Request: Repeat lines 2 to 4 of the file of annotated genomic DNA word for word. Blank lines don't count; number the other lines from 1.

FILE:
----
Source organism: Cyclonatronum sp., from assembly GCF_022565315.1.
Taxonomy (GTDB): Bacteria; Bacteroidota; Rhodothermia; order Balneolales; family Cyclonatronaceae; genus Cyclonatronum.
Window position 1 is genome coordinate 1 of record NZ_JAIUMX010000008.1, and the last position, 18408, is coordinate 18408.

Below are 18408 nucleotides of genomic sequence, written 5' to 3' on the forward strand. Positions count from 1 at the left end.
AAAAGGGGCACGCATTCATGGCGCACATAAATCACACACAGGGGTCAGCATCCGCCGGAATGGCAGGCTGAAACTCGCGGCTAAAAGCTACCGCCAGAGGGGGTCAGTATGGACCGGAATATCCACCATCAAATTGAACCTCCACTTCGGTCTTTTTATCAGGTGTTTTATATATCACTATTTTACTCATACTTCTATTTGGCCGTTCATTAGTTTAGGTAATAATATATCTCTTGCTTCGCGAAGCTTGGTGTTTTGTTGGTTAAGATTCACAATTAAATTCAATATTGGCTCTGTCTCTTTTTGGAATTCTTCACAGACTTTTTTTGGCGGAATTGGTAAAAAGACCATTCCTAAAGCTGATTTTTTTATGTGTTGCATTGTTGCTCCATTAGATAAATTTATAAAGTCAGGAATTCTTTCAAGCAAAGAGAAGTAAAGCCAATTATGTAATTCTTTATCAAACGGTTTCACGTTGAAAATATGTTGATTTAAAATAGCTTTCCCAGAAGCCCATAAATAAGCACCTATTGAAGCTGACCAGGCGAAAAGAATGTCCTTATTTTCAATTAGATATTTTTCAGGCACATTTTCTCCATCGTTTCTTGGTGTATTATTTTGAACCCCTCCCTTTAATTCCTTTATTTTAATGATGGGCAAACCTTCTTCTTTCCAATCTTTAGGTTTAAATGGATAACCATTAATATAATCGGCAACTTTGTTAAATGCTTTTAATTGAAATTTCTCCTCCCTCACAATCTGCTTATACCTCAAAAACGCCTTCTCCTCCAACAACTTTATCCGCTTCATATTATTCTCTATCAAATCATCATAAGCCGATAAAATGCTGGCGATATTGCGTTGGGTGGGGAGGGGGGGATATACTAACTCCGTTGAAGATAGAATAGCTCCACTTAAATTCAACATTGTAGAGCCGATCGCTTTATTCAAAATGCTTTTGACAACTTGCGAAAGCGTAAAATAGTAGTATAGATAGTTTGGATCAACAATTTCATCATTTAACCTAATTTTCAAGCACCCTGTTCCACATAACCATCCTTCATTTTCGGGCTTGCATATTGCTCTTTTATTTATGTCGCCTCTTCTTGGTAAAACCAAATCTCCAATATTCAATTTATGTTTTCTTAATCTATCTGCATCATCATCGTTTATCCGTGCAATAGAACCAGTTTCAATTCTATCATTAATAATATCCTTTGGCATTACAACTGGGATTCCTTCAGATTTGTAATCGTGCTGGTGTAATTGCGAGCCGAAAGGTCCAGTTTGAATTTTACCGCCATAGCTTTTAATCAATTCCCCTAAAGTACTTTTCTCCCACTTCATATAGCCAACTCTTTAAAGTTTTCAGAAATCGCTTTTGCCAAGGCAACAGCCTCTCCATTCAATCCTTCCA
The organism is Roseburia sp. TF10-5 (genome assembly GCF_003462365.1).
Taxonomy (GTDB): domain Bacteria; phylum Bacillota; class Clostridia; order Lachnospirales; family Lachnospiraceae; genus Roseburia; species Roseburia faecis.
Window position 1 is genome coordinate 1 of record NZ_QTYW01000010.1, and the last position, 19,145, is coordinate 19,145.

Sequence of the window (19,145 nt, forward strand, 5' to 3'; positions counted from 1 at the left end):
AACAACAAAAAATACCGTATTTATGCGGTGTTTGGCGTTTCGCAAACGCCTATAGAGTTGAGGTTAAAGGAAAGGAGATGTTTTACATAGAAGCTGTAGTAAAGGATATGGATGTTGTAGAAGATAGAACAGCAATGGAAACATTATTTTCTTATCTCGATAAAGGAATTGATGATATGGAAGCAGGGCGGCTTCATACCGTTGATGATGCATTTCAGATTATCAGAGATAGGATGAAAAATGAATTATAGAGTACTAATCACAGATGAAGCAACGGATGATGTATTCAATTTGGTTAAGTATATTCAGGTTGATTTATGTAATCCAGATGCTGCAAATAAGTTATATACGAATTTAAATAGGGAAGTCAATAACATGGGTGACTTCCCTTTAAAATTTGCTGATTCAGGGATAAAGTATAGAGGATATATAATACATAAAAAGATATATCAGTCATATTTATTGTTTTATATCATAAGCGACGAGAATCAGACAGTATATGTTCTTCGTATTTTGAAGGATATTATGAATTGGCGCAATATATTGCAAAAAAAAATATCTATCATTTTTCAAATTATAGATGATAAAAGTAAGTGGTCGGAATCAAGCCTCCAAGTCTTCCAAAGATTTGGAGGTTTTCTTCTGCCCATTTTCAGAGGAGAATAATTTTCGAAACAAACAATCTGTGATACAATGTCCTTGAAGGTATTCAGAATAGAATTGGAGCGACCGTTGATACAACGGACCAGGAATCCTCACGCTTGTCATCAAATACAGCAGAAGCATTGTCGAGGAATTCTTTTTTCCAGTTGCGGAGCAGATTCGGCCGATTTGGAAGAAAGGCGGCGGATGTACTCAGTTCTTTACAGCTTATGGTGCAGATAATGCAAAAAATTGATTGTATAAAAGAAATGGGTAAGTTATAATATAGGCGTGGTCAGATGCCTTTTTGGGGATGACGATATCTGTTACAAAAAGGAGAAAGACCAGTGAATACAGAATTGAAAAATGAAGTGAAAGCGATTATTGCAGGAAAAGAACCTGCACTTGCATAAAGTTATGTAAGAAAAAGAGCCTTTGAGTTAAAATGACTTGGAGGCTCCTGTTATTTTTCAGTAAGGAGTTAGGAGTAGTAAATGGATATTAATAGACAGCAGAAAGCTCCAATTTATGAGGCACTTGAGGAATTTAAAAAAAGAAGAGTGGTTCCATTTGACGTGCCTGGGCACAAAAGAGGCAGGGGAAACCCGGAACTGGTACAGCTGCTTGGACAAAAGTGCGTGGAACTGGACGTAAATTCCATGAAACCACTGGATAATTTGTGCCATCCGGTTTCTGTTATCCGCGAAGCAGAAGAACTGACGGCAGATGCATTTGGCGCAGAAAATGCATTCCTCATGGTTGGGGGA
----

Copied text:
Taxonomy (GTDB): Bacteria; Bacteroidota; Rhodothermia; order Balneolales; family Cyclonatronaceae; genus Cyclonatronum.
Window position 1 is genome coordinate 1 of record NZ_JAIUMX010000008.1, and the last position, 18408, is coordinate 18408.

Below are 18408 nucleotides of genomic sequence, written 5' to 3' on the forward strand. Positions count from 1 at the left end.